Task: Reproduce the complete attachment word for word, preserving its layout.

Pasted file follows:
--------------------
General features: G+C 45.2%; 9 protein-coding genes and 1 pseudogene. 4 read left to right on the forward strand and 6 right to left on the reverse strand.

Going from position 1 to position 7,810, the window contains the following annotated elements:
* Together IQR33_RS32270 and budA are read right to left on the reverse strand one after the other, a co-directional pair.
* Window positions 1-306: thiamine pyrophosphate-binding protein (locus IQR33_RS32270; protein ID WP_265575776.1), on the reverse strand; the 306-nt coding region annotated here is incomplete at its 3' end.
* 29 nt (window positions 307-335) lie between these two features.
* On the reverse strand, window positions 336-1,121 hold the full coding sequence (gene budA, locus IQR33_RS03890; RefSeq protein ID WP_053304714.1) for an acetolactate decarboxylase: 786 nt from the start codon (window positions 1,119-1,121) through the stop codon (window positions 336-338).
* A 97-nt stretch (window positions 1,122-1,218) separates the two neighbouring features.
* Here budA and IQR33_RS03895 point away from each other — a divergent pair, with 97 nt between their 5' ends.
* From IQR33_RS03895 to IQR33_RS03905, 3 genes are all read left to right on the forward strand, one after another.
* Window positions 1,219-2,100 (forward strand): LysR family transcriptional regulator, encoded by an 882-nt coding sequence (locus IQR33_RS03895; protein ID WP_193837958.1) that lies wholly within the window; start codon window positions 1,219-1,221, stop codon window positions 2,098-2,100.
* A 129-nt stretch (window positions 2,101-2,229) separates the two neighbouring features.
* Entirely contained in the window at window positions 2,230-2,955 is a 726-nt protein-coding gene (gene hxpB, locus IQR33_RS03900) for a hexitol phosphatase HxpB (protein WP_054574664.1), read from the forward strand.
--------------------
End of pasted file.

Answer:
General features: G+C 45.2%; 9 protein-coding genes and 1 pseudogene. 4 read left to right on the forward strand and 6 right to left on the reverse strand.

Going from position 1 to position 7,810, the window contains the following annotated elements:
* Together IQR33_RS32270 and budA are read right to left on the reverse strand one after the other, a co-directional pair.
* Window positions 1-306: thiamine pyrophosphate-binding protein (locus IQR33_RS32270; protein ID WP_265575776.1), on the reverse strand; the 306-nt coding region annotated here is incomplete at its 3' end.
* 29 nt (window positions 307-335) lie between these two features.
* On the reverse strand, window positions 336-1,121 hold the full coding sequence (gene budA, locus IQR33_RS03890; RefSeq protein ID WP_053304714.1) for an acetolactate decarboxylase: 786 nt from the start codon (window positions 1,119-1,121) through the stop codon (window positions 336-338).
* A 97-nt stretch (window positions 1,122-1,218) separates the two neighbouring features.
* Here budA and IQR33_RS03895 point away from each other — a divergent pair, with 97 nt between their 5' ends.
* From IQR33_RS03895 to IQR33_RS03905, 3 genes are all read left to right on the forward strand, one after another.
* Window positions 1,219-2,100 (forward strand): LysR family transcriptional regulator, encoded by an 882-nt coding sequence (locus IQR33_RS03895; protein ID WP_193837958.1) that lies wholly within the window; start codon window positions 1,219-1,221, stop codon window positions 2,098-2,100.
* A 129-nt stretch (window positions 2,101-2,229) separates the two neighbouring features.
* Entirely contained in the window at window positions 2,230-2,955 is a 726-nt protein-coding gene (gene hxpB, locus IQR33_RS03900) for a hexitol phosphatase HxpB (protein WP_054574664.1), read from the forward strand.